Lomochrome Purple is a psychedelic film stock from Lomography, based on Kodak Aerochrome. The colour shifts are controlled (I use the term loosely) by changing the ISO you shoot it at – set it as a 50 or 100 ISO, and you’ll end up with a redder hue to your greens, or at 400 for a more indigo look.
Freelensing! What’s that, I hear you scream? It’s the technique of removing the camera lens from the body, and shooting by tilting it to find the in-focus spot. There are expensive Lensbaby lenses that will enable you to do this, but I prefer the DIY method. Using a film camera, I don’t have to worry about dust on my sensor either. Inspired and guided by Lina Forrester’s fantastic blog, I decided to use up the rest of a roll of Agfa Vista 200 on this experiment.
August 5th is #DianaDay (no, not Queen Of Are Harts Princess Diana) on Twitter, and to celebrate, believeinfilm.com are giving away a Pinhole Diana!
To enter, follow this link: http://www.believeinfilm.com/win-film-pinhole-camera and tweet it out to your friends. You can have a maximum of 5 entries, so get going!
Aaaaages ago I bought a Recesky TLR from eBay for about a tenner. It’s a tiny TLR in kit firm, that takes 35mm film. Today I thought I’s actually sit down and make it!
Ooh. Err…. hmm. That’s a lot of bits. I needed a tiny Philips screwdriver and some tweezers for fiddly bits, but that’s all. Had a look at the manual:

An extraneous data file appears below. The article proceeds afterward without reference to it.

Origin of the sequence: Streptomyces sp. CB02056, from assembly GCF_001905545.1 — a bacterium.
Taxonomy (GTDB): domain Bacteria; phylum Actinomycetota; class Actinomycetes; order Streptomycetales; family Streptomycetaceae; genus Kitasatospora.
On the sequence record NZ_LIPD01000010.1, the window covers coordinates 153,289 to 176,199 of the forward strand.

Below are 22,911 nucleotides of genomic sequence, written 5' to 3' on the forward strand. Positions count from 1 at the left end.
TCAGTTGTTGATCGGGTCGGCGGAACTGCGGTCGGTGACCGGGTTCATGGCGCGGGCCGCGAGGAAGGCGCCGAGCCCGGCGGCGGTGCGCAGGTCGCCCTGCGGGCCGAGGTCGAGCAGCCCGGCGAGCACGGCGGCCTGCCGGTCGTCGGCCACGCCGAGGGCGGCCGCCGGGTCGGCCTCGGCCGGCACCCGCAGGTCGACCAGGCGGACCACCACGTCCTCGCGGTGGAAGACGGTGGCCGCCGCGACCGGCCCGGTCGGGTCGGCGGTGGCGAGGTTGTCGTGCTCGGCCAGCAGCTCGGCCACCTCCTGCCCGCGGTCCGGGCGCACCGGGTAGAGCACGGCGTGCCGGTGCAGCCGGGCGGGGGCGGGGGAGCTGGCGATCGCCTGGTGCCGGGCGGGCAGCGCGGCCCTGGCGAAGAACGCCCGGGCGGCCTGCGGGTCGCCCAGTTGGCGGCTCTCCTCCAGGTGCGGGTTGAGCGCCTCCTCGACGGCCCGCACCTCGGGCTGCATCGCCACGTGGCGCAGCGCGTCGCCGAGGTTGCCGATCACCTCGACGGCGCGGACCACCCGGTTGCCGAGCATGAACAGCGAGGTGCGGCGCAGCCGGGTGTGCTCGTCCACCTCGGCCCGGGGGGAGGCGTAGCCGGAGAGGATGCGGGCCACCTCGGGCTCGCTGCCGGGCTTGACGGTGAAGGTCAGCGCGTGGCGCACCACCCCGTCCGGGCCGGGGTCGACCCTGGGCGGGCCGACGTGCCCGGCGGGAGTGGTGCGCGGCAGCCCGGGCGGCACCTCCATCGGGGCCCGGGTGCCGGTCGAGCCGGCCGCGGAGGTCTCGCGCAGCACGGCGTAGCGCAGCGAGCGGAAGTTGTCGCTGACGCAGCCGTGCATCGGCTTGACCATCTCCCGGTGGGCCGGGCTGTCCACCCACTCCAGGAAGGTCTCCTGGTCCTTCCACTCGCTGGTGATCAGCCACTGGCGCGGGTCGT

Aha! Chinese! Shame I don’t speak it, but the drawings were quite clear, so I did ok. It took me about an hour and a half to put together, the only thing I got stuck with was the shutter mechanism. For anyone who has problems with this, see below:
The middle bit was slack at first, and the spring underneath kept dropping off, so the shutter wouldn’t fire. You have to wind the peg up, then screw it in!
I ended up with three leftover screws, but that seems to happen with every DIY project I do.
Ta-da! I’ve put a roll of 35mm in it, I’ll take some shots and post them up soon 🙂
So Lomography have come out with another cute idea – the Lomokino. A box similar to a Brownie, into which you feed a 35mm canister. You then take continual shots by turning the handle, get it developed as usual and have a lo-fi 35mm video sequence, much like the old Victorian flip-book videos. Nice, but I wonder if there is a guide on how fast/slow to turn the handle to get everything exposed properly? My experience with Lomo gear has been entertaining, if a little hit-and-miss, but I think that’s what they’re aiming for.
They’ve uploaded a sample video, it looks dreamy…
Teaser 1 -Shop detail page from Lomography on Vimeo.
Here’s something cute from our friends over at Lomography – La Sardina!